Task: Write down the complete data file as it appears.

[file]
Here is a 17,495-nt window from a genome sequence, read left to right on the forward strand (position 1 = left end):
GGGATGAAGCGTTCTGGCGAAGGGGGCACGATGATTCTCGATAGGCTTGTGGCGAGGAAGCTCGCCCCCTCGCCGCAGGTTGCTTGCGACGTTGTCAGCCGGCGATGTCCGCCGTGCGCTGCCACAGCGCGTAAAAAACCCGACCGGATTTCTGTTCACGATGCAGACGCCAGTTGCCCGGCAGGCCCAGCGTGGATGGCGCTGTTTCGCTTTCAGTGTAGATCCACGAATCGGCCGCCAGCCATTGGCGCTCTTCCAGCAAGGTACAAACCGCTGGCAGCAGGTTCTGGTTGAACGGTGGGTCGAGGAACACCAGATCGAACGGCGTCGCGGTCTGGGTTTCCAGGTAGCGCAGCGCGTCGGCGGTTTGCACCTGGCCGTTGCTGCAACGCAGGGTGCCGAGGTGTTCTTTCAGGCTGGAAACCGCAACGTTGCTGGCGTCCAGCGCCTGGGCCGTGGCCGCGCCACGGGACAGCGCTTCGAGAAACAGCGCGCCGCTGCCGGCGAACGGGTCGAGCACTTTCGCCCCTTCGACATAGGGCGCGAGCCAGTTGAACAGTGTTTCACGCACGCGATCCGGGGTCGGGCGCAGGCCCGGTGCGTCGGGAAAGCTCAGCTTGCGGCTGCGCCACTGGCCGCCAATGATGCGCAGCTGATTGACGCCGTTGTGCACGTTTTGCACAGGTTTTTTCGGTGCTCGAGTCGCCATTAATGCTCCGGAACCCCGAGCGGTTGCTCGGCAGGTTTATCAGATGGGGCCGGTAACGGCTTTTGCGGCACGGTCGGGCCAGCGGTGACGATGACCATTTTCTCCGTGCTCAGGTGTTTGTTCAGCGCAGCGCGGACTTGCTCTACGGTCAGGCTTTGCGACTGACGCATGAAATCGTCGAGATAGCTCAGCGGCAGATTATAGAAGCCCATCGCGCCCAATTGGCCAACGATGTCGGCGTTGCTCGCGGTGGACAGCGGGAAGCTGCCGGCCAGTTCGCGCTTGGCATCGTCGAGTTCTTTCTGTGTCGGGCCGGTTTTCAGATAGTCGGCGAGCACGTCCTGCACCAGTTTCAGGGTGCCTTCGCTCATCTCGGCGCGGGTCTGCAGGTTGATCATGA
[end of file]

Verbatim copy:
Here is a 17,495-nt window from a genome sequence, read left to right on the forward strand (position 1 = left end):
GGGATGAAGCGTTCTGGCGAAGGGGGCACGATGATTCTCGATAGGCTTGTGGCGAGGAAGCTCGCCCCCTCGCCGCAGGTTGCTTGCGACGTTGTCAGCCGGCGATGTCCGCCGTGCGCTGCCACAGCGCGTAAAAAACCCGACCGGATTTCTGTTCACGATGCAGACGCCAGTTGCCCGGCAGGCCCAGCGTGGATGGCGCTGTTTCGCTTTCAGTGTAGATCCACGAATCGGCCGCCAGCCATTGGCGCTCTTCCAGCAAGGTACAAACCGCTGGCAGCAGGTTCTGGTTGAACGGTGGGTCGAGGAACACCAGATCGAACGGCGTCGCGGTCTGGGTTTCCAGGTAGCGCAGCGCGTCGGCGGTTTGCACCTGGCCGTTGCTGCAACGCAGGGTGCCGAGGTGTTCTTTCAGGCTGGAAACCGCAACGTTGCTGGCGTCCAGCGCCTGGGCCGTGGCCGCGCCACGGGACAGCGCTTCGAGAAACAGCGCGCCGCTGCCGGCGAACGGGTCGAGCACTTTCGCCCCTTCGACATAGGGCGCGAGCCAGTTGAACAGTGTTTCACGCACGCGATCCGGGGTCGGGCGCAGGCCCGGTGCGTCGGGAAAGCTCAGCTTGCGGCTGCGCCACTGGCCGCCAATGATGCGCAGCTGATTGACGCCGTTGTGCACGTTTTGCACAGGTTTTTTCGGTGCTCGAGTCGCCATTAATGCTCCGGAACCCCGAGCGGTTGCTCGGCAGGTTTATCAGATGGGGCCGGTAACGGCTTTTGCGGCACGGTCGGGCCAGCGGTGACGATGACCATTTTCTCCGTGCTCAGGTGTTTGTTCAGCGCAGCGCGGACTTGCTCTACGGTCAGGCTTTGCGACTGACGCATGAAATCGTCGAGATAGCTCAGCGGCAGATTATAGAAGCCCATCGCGCCCAATTGGCCAACGATGTCGGCGTTGCTCGCGGTGGACAGCGGGAAGCTGCCGGCCAGTTCGCGCTTGGCATCGTCGAGTTCTTTCTGTGTCGGGCCGGTTTTCAGATAGTCGGCGAGCACGTCCTGCACCAGTTTCAGGGTGCCTTCGCTCATCTCGGCGCGGGTCTGCAGGTTGATCATGA